Oh gawd… I feel sorry for any Ai based on V-sauce. That man is chaotic enough, let's (not) create a AI trying to imitate that orderly randomness

  • Reply Herr Vorragend October 5, 2019 at 10:55 am

    What the …! Zombicorns?!
    Now I really want John Greenbot to write a poem about Zombicorns 😀

  • Reply Palace Of Wisdom October 5, 2019 at 3:28 pm

    I forced a bot to watch 1000 hours of Vlogbrothers…

  • Reply Debt Collector October 5, 2019 at 3:35 pm

    OMG jabrils on crashcourse

  • Reply Mikerhinos October 5, 2019 at 6:00 pm

    Be careful because in EU we now have to deal with RGPD and the voice is a personnal data so you can't use someone's voice to train your model without an autorization… 🙁

  • Reply Ryuk Baduk October 5, 2019 at 8:25 pm

    Yall test the open AI's new language stuffs

  • Reply Postposterous October 5, 2019 at 9:13 pm

    Wow – your growth has been exponential. Don't know what else to say… we made some videos too…for some reason. 😎

  • Reply John Opalko October 5, 2019 at 9:45 pm

    So, basically, it's a sophisticated implementation of Markov chains?

  • Reply TheJaredtheJaredlong October 5, 2019 at 11:14 pm

    I hope someone compiles a super data set of every word John Green has ever written and spoken online: his books, vlog brothers, brotherhood 2.0, crash course, twitter, commencement speeches, tour speeches, hacked personal emails, etc.

  • Reply John Bradley Evans October 5, 2019 at 11:29 pm

    I am so armadillo.

  • Reply ACTIONKEY October 6, 2019 at 5:31 am

    – AI examples are a good idea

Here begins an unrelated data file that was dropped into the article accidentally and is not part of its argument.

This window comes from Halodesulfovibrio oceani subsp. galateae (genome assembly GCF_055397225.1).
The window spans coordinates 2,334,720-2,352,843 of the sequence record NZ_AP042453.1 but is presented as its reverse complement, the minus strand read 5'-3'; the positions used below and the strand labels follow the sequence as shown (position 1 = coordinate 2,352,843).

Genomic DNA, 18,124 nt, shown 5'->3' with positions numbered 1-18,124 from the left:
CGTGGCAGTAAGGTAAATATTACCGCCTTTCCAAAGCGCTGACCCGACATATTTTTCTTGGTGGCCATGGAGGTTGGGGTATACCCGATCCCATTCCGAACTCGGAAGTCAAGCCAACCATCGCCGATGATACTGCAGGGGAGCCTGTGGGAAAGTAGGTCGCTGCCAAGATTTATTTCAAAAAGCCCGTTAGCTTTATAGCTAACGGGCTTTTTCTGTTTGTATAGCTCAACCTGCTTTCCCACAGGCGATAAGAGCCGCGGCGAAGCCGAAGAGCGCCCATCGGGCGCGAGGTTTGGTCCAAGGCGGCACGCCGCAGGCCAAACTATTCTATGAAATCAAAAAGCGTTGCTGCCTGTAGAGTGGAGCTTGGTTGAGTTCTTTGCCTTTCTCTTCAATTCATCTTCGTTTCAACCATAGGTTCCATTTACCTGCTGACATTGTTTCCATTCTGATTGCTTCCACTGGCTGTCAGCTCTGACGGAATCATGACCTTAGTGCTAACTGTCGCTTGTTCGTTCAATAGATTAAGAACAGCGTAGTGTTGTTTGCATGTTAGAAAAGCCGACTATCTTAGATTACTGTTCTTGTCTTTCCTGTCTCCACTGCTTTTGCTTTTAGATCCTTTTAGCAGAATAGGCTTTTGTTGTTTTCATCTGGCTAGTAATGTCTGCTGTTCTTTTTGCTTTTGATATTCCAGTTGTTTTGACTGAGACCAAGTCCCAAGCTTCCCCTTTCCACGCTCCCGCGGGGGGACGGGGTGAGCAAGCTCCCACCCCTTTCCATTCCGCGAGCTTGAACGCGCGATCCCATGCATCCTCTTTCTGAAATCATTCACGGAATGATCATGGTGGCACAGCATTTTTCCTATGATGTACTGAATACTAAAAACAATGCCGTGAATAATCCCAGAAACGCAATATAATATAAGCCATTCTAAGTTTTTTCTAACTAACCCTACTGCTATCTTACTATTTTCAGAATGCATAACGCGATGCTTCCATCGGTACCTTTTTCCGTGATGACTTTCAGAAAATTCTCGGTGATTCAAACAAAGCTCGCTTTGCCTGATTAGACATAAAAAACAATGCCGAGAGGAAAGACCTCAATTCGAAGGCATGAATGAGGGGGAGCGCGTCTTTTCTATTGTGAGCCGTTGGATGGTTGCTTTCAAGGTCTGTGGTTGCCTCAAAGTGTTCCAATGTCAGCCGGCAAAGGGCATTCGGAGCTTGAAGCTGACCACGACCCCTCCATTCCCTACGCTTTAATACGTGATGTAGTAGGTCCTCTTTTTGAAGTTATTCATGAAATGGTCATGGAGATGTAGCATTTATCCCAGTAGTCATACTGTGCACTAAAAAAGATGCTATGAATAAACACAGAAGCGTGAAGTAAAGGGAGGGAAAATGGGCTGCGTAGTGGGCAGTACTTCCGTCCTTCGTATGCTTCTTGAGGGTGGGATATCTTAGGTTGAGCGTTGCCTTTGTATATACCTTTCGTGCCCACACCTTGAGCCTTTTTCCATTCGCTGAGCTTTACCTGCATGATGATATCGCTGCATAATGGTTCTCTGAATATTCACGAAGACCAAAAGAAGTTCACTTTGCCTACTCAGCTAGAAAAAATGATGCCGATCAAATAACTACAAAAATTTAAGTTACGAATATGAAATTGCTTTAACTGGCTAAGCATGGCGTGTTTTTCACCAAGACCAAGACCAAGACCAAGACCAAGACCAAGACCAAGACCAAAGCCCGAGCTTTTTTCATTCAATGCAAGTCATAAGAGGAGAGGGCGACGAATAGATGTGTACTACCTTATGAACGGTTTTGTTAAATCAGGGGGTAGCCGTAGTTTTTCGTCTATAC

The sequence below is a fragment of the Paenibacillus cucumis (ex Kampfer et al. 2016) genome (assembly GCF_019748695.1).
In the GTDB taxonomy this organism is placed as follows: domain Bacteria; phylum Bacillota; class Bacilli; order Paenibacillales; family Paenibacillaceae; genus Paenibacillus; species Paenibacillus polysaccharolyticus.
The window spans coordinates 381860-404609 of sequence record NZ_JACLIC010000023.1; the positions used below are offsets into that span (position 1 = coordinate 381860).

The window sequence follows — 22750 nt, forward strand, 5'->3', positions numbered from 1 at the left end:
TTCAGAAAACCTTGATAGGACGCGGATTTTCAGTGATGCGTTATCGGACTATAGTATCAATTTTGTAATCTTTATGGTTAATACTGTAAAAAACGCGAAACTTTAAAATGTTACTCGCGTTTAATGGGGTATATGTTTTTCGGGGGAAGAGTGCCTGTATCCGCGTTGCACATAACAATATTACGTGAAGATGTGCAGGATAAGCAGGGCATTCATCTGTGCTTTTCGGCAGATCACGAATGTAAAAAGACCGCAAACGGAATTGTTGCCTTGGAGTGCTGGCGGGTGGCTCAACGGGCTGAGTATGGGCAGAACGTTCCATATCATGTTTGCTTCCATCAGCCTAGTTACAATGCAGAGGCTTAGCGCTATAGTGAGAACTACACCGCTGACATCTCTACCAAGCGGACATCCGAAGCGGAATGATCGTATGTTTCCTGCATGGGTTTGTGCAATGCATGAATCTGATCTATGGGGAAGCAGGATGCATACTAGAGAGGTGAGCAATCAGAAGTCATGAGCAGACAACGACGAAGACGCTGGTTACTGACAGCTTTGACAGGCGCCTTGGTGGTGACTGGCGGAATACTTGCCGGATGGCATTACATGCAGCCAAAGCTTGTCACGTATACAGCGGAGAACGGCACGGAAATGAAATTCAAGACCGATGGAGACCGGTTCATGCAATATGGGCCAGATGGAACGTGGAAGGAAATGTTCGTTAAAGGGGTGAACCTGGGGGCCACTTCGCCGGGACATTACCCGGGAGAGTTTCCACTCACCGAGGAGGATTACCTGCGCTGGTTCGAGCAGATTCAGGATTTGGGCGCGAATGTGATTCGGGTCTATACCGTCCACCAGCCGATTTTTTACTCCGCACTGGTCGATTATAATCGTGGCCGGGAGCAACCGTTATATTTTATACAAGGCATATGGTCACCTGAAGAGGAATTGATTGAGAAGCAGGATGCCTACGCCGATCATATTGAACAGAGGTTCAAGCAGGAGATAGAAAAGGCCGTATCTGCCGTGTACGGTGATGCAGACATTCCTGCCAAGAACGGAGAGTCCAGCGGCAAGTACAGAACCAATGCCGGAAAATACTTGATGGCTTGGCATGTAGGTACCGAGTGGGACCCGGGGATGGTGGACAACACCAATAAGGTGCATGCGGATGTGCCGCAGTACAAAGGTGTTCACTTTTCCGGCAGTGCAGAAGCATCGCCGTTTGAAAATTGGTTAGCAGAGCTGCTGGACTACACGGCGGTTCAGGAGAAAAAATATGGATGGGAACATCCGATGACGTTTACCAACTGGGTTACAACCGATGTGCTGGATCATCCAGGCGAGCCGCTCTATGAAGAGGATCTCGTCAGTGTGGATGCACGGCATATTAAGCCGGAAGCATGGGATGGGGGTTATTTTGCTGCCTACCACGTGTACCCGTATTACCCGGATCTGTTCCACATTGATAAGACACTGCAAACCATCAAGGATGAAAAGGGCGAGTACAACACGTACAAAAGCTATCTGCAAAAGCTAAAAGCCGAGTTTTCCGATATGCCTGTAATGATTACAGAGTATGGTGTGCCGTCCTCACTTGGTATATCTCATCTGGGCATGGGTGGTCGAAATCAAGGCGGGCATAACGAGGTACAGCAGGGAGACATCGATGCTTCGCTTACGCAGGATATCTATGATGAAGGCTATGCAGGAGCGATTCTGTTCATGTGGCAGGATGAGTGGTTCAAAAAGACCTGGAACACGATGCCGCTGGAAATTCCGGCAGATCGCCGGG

• Reply Fraser McFadyen October 6, 2019 at 9:19 am

    I wrote this before I was going on the road and then I’m not doing that the time of time and then maybe I should go get a ride and get my stuff to get to my truck.

  • Reply Fraser McFadyen October 6, 2019 at 9:26 am

    I know this is just an exercise, but part of what makes John Green sound like John Green is his use of infrequent words like “whippersnapper” (not that infrequent, perhaps) and original coinages like “zombicorns”. How could you program that?

  • Reply Mark Susskind October 6, 2019 at 11:46 am

    Nerdfighters obsessed over zombies first.

  • Reply Mark Susskind October 6, 2019 at 11:49 am

    Totes-Amazeballs? Scriptwriter_AI must've not ruled out rare words.

  • Reply Alisa Adler October 6, 2019 at 1:34 pm

    it's interesting if AI just uses patterns, how does it make jokes? I read about such program. Is it that easy to make a joke out of patterns?

  • Reply Michael Villalobos October 7, 2019 at 2:23 pm

    love this video

  • Reply Jany JJ October 7, 2019 at 7:31 pm


  • Reply I want my wig back you imbecile October 8, 2019 at 12:37 am

    Just wondering, is there a Math crash course(playlist)? 🤔

  • Reply Unripe Banana October 8, 2019 at 3:32 pm

    Now we need to see all the words that were said once in the actual videos